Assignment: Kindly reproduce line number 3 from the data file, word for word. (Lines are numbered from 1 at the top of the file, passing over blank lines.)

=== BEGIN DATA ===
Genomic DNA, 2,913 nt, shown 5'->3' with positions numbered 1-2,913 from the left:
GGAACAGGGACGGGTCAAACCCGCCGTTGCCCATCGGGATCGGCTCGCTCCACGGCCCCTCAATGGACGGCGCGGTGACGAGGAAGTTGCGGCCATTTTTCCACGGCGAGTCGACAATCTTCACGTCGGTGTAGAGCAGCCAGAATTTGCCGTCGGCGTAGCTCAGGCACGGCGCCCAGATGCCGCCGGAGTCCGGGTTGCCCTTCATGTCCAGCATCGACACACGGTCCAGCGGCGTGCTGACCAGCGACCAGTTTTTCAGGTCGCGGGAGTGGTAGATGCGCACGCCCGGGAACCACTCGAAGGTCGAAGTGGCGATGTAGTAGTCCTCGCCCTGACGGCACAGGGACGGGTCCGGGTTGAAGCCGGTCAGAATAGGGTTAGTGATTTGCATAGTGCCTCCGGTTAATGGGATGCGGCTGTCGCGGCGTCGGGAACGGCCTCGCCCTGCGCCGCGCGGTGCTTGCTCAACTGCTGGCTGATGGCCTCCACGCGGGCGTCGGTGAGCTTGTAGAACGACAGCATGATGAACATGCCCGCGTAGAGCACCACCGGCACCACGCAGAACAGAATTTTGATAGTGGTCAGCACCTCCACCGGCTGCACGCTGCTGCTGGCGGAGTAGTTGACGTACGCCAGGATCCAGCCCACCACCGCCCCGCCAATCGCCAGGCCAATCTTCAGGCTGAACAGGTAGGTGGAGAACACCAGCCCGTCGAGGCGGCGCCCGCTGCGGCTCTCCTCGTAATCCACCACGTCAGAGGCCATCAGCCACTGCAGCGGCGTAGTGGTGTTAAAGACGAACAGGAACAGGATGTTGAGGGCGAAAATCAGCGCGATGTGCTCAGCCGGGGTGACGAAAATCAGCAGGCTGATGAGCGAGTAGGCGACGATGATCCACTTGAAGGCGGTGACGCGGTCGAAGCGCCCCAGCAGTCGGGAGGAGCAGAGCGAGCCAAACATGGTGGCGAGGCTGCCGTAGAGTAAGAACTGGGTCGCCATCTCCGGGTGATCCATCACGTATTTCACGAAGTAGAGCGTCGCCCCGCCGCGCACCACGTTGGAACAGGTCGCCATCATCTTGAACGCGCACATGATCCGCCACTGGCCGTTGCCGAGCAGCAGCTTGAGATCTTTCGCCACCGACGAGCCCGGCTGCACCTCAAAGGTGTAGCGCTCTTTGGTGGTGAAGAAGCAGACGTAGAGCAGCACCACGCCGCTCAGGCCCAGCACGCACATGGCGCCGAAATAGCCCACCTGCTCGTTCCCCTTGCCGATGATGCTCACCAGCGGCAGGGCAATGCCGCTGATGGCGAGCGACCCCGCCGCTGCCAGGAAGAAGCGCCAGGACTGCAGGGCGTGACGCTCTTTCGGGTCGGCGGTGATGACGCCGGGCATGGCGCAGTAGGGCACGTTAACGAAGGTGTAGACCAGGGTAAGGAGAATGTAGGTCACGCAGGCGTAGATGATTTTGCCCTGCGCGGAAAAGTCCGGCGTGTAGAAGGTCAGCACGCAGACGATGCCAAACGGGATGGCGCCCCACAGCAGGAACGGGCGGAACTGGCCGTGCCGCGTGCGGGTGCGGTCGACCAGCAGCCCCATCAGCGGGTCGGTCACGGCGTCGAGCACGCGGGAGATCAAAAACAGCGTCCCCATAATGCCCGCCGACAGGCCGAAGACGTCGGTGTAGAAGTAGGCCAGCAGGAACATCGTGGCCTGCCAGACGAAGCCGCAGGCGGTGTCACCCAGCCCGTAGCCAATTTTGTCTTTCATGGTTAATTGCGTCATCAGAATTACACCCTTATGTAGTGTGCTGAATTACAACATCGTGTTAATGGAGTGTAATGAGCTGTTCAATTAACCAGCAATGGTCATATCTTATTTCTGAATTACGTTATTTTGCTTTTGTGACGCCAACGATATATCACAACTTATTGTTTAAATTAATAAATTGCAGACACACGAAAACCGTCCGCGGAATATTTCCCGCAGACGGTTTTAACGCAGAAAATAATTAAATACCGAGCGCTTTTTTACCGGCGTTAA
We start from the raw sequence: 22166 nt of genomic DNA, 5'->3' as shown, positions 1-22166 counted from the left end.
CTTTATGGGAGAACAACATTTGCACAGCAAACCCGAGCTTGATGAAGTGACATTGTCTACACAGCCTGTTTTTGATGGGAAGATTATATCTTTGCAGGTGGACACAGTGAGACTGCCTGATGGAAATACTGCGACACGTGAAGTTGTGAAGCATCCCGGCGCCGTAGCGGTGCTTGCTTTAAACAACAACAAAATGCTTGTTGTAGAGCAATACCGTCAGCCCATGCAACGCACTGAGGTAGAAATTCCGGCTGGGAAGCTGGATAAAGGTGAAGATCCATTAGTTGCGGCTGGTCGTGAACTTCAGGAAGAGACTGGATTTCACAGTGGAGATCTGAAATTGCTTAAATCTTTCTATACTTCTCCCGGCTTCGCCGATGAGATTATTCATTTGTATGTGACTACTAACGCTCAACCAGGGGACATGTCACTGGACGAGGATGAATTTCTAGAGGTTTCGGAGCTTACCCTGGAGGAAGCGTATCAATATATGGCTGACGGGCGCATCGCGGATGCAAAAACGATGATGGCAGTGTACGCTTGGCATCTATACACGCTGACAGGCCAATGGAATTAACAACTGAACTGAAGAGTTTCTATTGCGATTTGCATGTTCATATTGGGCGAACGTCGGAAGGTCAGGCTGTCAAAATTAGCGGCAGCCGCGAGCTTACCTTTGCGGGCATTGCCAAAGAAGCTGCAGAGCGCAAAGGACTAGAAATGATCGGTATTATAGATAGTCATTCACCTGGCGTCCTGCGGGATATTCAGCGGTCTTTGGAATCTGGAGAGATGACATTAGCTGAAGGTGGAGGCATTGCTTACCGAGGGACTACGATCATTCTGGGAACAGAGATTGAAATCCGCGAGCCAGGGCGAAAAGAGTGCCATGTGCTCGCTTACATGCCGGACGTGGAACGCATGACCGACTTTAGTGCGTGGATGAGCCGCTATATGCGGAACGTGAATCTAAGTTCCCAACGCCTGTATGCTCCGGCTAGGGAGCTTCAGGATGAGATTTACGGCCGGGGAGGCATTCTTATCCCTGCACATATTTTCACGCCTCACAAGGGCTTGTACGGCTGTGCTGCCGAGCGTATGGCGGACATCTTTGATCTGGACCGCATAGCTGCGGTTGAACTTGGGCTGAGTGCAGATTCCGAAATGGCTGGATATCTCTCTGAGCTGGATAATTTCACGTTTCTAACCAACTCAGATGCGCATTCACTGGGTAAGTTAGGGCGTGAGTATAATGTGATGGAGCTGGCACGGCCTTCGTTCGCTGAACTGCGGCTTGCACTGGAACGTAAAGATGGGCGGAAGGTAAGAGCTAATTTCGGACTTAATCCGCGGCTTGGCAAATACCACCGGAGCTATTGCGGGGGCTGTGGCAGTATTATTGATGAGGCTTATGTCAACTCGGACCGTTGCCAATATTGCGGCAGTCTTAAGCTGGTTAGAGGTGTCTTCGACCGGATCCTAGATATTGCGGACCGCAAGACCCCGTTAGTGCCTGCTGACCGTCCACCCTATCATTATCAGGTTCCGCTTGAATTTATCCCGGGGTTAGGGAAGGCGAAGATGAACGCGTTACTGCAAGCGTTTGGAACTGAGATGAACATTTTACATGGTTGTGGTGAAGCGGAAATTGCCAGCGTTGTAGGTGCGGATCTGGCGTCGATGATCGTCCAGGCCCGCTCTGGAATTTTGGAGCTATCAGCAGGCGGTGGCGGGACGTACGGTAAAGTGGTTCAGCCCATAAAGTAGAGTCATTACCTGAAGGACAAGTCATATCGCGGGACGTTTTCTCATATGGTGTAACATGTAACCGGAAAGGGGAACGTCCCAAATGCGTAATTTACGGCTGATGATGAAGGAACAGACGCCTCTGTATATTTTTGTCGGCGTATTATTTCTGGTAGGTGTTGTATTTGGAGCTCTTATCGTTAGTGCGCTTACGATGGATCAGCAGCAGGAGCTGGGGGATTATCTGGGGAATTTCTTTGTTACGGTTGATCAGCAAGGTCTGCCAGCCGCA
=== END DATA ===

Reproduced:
We start from the raw sequence: 22166 nt of genomic DNA, 5'->3' as shown, positions 1-22166 counted from the left end.